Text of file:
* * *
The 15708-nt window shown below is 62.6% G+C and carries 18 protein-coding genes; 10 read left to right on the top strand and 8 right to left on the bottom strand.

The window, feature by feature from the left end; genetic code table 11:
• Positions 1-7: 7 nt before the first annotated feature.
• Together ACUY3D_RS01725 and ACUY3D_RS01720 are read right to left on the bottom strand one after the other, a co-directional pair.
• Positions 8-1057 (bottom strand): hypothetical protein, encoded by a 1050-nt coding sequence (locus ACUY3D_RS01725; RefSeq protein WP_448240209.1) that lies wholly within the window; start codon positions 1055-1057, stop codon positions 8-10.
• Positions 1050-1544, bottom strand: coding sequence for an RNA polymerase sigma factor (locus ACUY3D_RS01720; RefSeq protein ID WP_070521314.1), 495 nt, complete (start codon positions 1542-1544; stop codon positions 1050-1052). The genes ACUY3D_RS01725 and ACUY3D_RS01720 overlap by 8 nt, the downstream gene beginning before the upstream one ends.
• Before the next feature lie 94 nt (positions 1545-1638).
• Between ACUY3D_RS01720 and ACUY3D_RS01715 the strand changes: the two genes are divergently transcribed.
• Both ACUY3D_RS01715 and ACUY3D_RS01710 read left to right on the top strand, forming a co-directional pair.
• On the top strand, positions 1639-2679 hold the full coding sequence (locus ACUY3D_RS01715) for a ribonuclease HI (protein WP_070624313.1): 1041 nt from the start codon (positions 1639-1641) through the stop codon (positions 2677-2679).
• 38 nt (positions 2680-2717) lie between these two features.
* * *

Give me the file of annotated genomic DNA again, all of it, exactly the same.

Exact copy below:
The 15708-nt window shown below is 62.6% G+C and carries 18 protein-coding genes; 10 read left to right on the top strand and 8 right to left on the bottom strand.

The window, feature by feature from the left end; genetic code table 11:
• Positions 1-7: 7 nt before the first annotated feature.
• Together ACUY3D_RS01725 and ACUY3D_RS01720 are read right to left on the bottom strand one after the other, a co-directional pair.
• Positions 8-1057 (bottom strand): hypothetical protein, encoded by a 1050-nt coding sequence (locus ACUY3D_RS01725; RefSeq protein WP_448240209.1) that lies wholly within the window; start codon positions 1055-1057, stop codon positions 8-10.
• Positions 1050-1544, bottom strand: coding sequence for an RNA polymerase sigma factor (locus ACUY3D_RS01720; RefSeq protein ID WP_070521314.1), 495 nt, complete (start codon positions 1542-1544; stop codon positions 1050-1052). The genes ACUY3D_RS01725 and ACUY3D_RS01720 overlap by 8 nt, the downstream gene beginning before the upstream one ends.
• Before the next feature lie 94 nt (positions 1545-1638).
• Between ACUY3D_RS01720 and ACUY3D_RS01715 the strand changes: the two genes are divergently transcribed.
• Both ACUY3D_RS01715 and ACUY3D_RS01710 read left to right on the top strand, forming a co-directional pair.
• On the top strand, positions 1639-2679 hold the full coding sequence (locus ACUY3D_RS01715) for a ribonuclease HI (protein WP_070624313.1): 1041 nt from the start codon (positions 1639-1641) through the stop codon (positions 2677-2679).
• 38 nt (positions 2680-2717) lie between these two features.